Not knowing whether food is safe to eat is probably the biggest worry of the Taiwanese public. From the plasticizer scare in 2011 to the starch scare in May and the current edible oil scare, Taiwan has become known for inferior, adulterated food products. It used to be famous for its cuisine, but now even former president Lee Teng-hui (李登輝) says “you cannot eat out.”
President Ma Ying-jeou (馬英九) has belatedly demanded “strict investigations and heavy fines, the immediate removal [of adulterated products] from shop shelves, an increase in manpower, a proper budget allocation, and that reporting [of violations] be encouraged and volunteers mobilized.”
The Taipei City Government’s Department of Health received a report that accused Chang Chi Foodstuff Factory Co of adulterating its olive oil in October last year. The authorities tested the product three times without any action being taken and the scandal was only revealed when a Chang Chi employee blew the whistle.
The same thing happened in the plasticizer scare in 2011. On April 7 that year, the Department of Health (DOH) — the precursor of the Ministry of Health and Welfare — discovered that plasticizers had been added to drinks, but only announced this on May 23. At the time, Ma admitted that he was only made aware of it late that month.
There was a similar situation ahead of the starch scare in May. The DOH received a report in February, but local health bureaus only followed it up in April, and the news was only announced in May.
In the edible oil scare, the agency doing the testing has yet to offer a reasonable explanation of why three tests failed to find anything wrong. Could it be collusion between government and business? While prosecutors and investigators took lightning fast action against the companies, they did not accord government officials the same treatment.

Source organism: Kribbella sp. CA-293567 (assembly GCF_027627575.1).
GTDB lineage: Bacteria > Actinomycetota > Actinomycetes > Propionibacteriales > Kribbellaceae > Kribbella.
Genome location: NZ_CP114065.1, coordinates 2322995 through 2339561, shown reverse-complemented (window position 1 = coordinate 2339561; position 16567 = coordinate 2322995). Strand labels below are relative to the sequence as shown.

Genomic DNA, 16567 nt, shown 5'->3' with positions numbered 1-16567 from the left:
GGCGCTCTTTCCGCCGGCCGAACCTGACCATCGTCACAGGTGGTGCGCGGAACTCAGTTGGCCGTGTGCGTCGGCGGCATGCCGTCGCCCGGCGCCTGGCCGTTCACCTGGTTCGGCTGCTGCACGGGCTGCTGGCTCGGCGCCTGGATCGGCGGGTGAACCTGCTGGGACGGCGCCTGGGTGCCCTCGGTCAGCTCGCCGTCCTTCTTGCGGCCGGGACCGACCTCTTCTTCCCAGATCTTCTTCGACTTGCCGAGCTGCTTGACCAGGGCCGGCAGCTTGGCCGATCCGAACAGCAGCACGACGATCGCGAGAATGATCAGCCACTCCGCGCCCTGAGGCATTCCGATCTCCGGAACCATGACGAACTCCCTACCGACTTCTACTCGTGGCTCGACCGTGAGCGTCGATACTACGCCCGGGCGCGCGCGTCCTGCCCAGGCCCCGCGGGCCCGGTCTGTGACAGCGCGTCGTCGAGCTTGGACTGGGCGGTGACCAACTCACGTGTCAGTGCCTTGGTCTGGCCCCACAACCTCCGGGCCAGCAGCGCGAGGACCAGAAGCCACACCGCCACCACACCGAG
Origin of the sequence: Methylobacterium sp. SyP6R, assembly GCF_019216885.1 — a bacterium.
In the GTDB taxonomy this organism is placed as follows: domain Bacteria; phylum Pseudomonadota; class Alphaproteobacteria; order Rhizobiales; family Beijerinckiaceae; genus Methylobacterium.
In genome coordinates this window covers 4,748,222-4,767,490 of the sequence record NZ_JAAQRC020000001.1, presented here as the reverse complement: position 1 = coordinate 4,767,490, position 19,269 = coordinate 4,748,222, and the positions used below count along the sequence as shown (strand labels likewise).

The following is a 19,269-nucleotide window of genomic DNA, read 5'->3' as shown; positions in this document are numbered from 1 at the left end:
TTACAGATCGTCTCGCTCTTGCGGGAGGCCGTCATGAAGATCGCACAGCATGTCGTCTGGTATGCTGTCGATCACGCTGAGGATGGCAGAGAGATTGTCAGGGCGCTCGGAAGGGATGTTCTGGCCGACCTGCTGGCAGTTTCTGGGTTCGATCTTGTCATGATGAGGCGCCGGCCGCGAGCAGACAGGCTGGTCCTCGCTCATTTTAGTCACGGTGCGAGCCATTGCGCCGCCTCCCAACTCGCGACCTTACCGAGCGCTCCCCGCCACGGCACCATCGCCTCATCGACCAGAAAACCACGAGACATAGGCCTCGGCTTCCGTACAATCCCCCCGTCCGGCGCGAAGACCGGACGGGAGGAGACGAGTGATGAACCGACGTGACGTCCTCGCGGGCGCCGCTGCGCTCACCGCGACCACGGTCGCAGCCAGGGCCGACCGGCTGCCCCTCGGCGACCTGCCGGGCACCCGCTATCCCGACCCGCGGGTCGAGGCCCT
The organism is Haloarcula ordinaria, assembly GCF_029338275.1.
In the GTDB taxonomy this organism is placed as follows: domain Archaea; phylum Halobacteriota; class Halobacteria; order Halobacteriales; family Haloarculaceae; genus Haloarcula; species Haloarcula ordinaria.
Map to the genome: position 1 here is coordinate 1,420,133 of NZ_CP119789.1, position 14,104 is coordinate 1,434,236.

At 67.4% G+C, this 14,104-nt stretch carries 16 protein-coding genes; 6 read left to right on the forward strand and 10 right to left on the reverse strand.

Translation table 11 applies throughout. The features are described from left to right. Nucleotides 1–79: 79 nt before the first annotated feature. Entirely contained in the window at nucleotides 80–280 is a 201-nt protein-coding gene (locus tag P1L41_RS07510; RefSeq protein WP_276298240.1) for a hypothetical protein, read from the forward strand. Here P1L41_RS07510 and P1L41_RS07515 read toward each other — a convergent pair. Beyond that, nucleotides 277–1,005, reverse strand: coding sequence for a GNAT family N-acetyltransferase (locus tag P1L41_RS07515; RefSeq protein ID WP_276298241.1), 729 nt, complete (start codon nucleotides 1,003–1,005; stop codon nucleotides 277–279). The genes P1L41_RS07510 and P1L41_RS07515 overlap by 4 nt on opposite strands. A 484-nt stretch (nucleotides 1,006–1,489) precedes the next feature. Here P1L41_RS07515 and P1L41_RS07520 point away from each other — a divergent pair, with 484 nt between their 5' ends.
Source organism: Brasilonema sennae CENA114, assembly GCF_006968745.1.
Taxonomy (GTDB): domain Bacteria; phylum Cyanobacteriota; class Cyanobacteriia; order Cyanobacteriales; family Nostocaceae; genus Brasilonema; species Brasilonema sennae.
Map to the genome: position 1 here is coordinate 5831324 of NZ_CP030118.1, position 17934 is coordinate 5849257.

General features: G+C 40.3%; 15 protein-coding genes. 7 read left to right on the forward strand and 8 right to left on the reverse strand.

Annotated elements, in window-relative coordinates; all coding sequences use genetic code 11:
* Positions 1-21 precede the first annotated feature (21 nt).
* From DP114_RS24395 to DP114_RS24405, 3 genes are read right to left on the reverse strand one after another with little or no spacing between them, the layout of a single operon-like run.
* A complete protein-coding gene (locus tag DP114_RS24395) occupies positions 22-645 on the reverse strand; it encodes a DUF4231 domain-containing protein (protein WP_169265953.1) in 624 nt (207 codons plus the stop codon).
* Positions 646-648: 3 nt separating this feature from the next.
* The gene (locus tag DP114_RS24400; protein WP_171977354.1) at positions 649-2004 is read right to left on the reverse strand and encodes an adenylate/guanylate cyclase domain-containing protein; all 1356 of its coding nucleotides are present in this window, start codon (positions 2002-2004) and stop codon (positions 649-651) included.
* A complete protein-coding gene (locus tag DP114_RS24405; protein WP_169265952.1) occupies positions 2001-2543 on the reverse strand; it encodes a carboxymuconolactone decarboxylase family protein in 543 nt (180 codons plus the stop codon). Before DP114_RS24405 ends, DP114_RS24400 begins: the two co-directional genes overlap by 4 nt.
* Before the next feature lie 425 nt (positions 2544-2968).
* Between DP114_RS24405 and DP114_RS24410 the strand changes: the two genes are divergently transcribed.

Both the inability to find any problems with the products and the procrastination in announcing irregularities makes it clear that unless it has run out of all other options, the government would rather expose the public to hazardous food than offend a manufacturer. In the same way, Ma’s approach to “getting to the bottom of the matter” makes it clear that unless he has run out options, he is not prepared to expose any government officials to “strict investigations and heavy fines.” He will not touch big business, but settles targets medium-sized companies to allow the public to vent their anger.
In the 2011 plasticizer scare, for example, Yu Shen Chemical Co and Pin Han Perfumery Co were singled out, but authorities did not pursue Pin Han’s biggest customer, Uni-President Group. Uni-President argued that it was also a victim and authorities never investigated whether it was aware of what was going on.
Chang Chi imported its cottonseed oil through a big company, and once again, the authorities have no plans to investigate that firm’s culpability.
In both these cases, the cooperation between manufacturers committing the violations and big listed companies had been going on for more than a decade, but the large companies claim they were unaware of what the offending firm was up to. This hard to believe and makes it clear that these big firms only care about profits and lack even the faintest sense of social responsibility.
The government repeatedly fails to detect problems, delays its announcements and fails to investigate government officials or big business. What is the use of encouraging the reporting of violations when the government is unable to manage its agencies, only acts perfunctorily and only calls for “strict investigations and heavy fines” for small and medium-sized enterprises?
Julian Kuo is a former Democratic Progressive Party legislator.
Translated by Perry Svensson
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